The beauty of Docker – how to run all Butler tools with a single command

Docker is great.

Docker is one of those tools that have the potential to fundamentally transform how you develop and run software – once you have tried Docker it is hard to imagine going back to something else.

In previous posts we have seen how Butler, Butler SOS and Butler CW can be run as Docker containers.
But we can do even better – why not control all the Butler tools from a single docker-compose file? Maybe even specifying the dependencies on influxdb and mqtt in there too?

Setting this up is incredibly easy – a single docker-compose file tells Docker what containers to use, and some config files tells the Butler tools where to find things.

Let’s get started!

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Docker everywhere – Qlik Sense operations monitor using Butler SOS

Following up on previous posts (here and here) about the Butler family of tools being Dockerized, here is another one on the same topic:

Butler SOS can now be run in a Docker container. 

This is good news as it makes it a lot easier to set up real-time monitoring of a Qlik Sense enterprise environment, compared to the previous (still working, btw) method of installing Node.js and then running Butler SOS on top of Node.

The Github repository has all the details – head over there to get the latest release of the code as well as instructions how to run Butler SOS using Docker.

The Docker image is available on Docker Hub, if you want to get started right away.

 

Turning off the alarm system – and the lights come on!

Following up on the previous post about pulling sensor data from sensors in a Verisure alarm system, here is a slightly more hardware focused post.

The Verisure – USB – ESP8266 sandwich

One use case that the new Verisure alarm system does not handle nicely is machine-to-machine notification when the alarm is disarmed (turned off). Such notifications are sent to the mobile app – so the data exists somewhere. The problem is that it’s all undocumented and thus hard to build something on top of.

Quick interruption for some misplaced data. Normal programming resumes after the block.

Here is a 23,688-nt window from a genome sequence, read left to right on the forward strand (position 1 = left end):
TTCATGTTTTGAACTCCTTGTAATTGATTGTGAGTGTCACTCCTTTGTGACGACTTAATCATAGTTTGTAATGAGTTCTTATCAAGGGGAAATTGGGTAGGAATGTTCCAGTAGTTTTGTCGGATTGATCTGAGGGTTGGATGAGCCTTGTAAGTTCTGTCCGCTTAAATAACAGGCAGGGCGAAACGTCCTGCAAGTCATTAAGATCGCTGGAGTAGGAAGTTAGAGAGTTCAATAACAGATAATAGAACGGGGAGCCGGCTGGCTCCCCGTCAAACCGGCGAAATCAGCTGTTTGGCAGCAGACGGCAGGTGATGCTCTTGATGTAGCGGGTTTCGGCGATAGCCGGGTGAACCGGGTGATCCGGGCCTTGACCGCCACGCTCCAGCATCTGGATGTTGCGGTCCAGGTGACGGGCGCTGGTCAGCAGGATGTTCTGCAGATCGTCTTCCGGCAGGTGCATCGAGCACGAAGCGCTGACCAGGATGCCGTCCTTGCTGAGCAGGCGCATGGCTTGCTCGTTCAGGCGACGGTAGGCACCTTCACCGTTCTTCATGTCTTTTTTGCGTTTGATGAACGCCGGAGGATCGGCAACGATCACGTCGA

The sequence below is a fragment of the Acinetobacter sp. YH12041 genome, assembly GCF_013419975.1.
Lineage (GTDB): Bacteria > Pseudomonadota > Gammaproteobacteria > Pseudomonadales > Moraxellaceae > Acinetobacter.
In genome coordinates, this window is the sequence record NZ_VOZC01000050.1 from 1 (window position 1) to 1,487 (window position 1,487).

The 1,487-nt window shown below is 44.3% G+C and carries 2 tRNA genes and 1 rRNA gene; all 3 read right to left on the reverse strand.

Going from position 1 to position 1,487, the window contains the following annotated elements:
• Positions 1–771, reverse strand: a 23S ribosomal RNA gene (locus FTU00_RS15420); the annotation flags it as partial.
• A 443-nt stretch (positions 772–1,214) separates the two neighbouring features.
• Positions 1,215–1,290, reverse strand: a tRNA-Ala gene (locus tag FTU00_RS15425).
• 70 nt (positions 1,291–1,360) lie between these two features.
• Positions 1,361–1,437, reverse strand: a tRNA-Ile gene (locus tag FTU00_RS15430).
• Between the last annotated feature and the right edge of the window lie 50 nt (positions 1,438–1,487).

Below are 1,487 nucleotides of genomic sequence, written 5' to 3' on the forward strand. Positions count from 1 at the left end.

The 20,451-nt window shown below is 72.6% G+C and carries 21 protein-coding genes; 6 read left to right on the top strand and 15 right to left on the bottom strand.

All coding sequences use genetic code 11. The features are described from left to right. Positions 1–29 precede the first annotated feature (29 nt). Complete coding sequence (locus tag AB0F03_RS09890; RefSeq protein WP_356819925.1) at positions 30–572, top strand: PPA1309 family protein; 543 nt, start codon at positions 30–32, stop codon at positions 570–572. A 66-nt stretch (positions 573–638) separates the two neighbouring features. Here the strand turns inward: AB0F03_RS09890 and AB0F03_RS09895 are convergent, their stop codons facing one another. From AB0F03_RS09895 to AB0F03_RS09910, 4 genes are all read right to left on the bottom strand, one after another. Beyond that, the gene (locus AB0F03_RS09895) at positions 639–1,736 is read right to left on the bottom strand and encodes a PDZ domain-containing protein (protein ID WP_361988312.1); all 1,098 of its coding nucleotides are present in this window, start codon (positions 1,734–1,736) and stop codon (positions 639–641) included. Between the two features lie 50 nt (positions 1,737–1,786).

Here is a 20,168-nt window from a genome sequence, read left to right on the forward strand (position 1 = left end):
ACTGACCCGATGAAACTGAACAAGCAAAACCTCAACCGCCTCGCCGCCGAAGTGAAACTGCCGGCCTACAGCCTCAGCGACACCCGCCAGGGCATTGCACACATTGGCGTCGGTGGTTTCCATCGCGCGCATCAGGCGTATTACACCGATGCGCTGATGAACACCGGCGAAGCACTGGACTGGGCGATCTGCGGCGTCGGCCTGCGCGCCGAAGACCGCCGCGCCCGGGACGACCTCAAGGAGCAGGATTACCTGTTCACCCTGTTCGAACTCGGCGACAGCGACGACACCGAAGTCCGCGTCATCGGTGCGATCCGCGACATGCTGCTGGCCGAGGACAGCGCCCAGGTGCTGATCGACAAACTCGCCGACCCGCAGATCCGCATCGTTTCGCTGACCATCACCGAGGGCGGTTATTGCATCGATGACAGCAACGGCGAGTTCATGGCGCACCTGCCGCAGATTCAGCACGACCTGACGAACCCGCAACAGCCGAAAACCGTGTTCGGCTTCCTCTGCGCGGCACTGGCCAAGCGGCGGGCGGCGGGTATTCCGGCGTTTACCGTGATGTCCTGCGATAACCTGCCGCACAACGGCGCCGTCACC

Let’s hack a solution instead – be aware, some soldering required….

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Reading sensor data from a Verisure home alarm system

I recently upgraded our house alarm system to the latest model from Verisure.

Pretty nice actually, the new system comes with a good mobile app, remote querying of both alarm status and status of the various sensors (smoke, movement etc) that are included in the system. Oh, the new system actually cost less per month too, compared to the old one. Go figure.

Being the geek that I am, I immediately wondered if it was possible to get hold of the sensor readings (temperature and humidity) that were shown in the mobile app.

Turns out it is pretty simple. There is a REST API which can be queried, and from there you get back all kinds of status for the system. With that data nicely structured in a JSON it’s then a breeze to send the data to a MQTT pub-sub broker for later use by whatever system that might need it. Easy in theory.

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Butler Cache Warmer + Docker = True

More Docker in the Butler family!

Today version 2.0 of Butler CW was released, including a Docker image and configuration files needed to run Butler CW as a Docker container.

Feature wise the stand-alone Node.js app and the new container-based solution are identical, it’s just way more convenient to run it as a Docker container.

Additional info is available in the GitHub repository.

Yesterday the original Butler tool was Dockerized, today Butler CW… Do you see the trend?

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Hey Butler, please meet Docker

Before the summer the Butler tool turned two years old – time flies!

Over those years I have installed, tweaked and upgraded a fair number of Butler instances… Not a problem per se, but maintaining a production grade Butler instance does assume a certain level of experience around Node.js, Linux, networking etc.

The most recent Butler version (v2.2) attempts to make it easier to deploy and operate Butler.  This is achieved by deploying Butler as a Docker container instead of a regular Node.js app.

The Docker image (from which a container is created) contains exactly the same Node.js app that you can run right on your server or laptop – i.e. there is no functional difference what so ever between running the Node app natively, and running it as a Docker container.

There are some significant benefits of running Butler under Docker:

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SOLVED: Not possible to install new nodes in Qlik Sense June 2018 environment

I worked out the issue preventing me to add additional nodes to a Qlik Sense Enterprise suystem whose central node had been updated to June 2018.

The June 2018 version of Qlik Sense Enterprise relies on a database called “SenseServices” to be available in the Postgres db (as in earlier versions, Postgres can run on the central node or on some other server).

When running the June 2018 installer on a new server (which is to be added as a new node in a Sense Enterprise cluster), the installer verifies that the SenseServices database exists. If it does not, you get an error half-way through the installer:

SenseServices db is missing

 

Maybe there is info somewhere that you need to create a new “SenseServices” db in Postgress before installing additional Sense nodes… but I looked (a lot) without finding anything.

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